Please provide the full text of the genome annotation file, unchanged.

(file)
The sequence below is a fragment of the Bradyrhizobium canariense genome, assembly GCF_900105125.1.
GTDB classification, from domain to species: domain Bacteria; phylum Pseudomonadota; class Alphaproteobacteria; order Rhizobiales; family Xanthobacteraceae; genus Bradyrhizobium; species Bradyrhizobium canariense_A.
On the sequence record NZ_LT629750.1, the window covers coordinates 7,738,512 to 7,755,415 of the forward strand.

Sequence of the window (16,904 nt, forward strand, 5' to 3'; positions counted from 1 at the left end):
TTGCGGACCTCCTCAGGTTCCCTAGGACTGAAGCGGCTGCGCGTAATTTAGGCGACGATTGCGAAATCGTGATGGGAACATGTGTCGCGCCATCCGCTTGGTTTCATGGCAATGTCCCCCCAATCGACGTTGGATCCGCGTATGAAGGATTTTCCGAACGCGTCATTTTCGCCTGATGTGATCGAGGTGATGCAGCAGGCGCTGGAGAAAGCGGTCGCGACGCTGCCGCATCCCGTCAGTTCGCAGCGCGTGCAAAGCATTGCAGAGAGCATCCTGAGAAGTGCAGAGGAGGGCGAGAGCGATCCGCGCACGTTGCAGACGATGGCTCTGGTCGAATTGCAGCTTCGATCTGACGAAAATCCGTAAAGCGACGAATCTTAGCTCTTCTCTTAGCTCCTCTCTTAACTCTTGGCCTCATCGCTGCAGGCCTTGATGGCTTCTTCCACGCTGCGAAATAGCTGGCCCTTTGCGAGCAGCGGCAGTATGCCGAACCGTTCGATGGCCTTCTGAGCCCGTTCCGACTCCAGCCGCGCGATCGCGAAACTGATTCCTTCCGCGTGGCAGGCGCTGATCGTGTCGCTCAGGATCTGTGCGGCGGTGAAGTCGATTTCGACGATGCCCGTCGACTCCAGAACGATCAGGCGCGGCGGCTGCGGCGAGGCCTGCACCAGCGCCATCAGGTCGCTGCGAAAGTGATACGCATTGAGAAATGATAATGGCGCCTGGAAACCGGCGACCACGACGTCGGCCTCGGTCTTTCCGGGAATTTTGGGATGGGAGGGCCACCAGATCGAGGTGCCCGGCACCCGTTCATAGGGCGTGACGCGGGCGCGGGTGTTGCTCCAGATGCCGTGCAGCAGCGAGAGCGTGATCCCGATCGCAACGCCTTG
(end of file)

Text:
The sequence below is a fragment of the Bradyrhizobium canariense genome, assembly GCF_900105125.1.
GTDB classification, from domain to species: domain Bacteria; phylum Pseudomonadota; class Alphaproteobacteria; order Rhizobiales; family Xanthobacteraceae; genus Bradyrhizobium; species Bradyrhizobium canariense_A.
On the sequence record NZ_LT629750.1, the window covers coordinates 7,738,512 to 7,755,415 of the forward strand.

Sequence of the window (16,904 nt, forward strand, 5' to 3'; positions counted from 1 at the left end):
TTGCGGACCTCCTCAGGTTCCCTAGGACTGAAGCGGCTGCGCGTAATTTAGGCGACGATTGCGAAATCGTGATGGGAACATGTGTCGCGCCATCCGCTTGGTTTCATGGCAATGTCCCCCCAATCGACGTTGGATCCGCGTATGAAGGATTTTCCGAACGCGTCATTTTCGCCTGATGTGATCGAGGTGATGCAGCAGGCGCTGGAGAAAGCGGTCGCGACGCTGCCGCATCCCGTCAGTTCGCAGCGCGTGCAAAGCATTGCAGAGAGCATCCTGAGAAGTGCAGAGGAGGGCGAGAGCGATCCGCGCACGTTGCAGACGATGGCTCTGGTCGAATTGCAGCTTCGATCTGACGAAAATCCGTAAAGCGACGAATCTTAGCTCTTCTCTTAGCTCCTCTCTTAACTCTTGGCCTCATCGCTGCAGGCCTTGATGGCTTCTTCCACGCTGCGAAATAGCTGGCCCTTTGCGAGCAGCGGCAGTATGCCGAACCGTTCGATGGCCTTCTGAGCCCGTTCCGACTCCAGCCGCGCGATCGCGAAACTGATTCCTTCCGCGTGGCAGGCGCTGATCGTGTCGCTCAGGATCTGTGCGGCGGTGAAGTCGATTTCGACGATGCCCGTCGACTCCAGAACGATCAGGCGCGGCGGCTGCGGCGAGGCCTGCACCAGCGCCATCAGGTCGCTGCGAAAGTGATACGCATTGAGAAATGATAATGGCGCCTGGAAACCGGCGACCACGACGTCGGCCTCGGTCTTTCCGGGAATTTTGGGATGGGAGGGCCACCAGATCGAGGTGCCCGGCACCCGTTCATAGGGCGTGACGCGGGCGCGGGTGTTGCTCCAGATGCCGTGCAGCAGCGAGAGCGTGATCCCGATCGCAACGCCTTG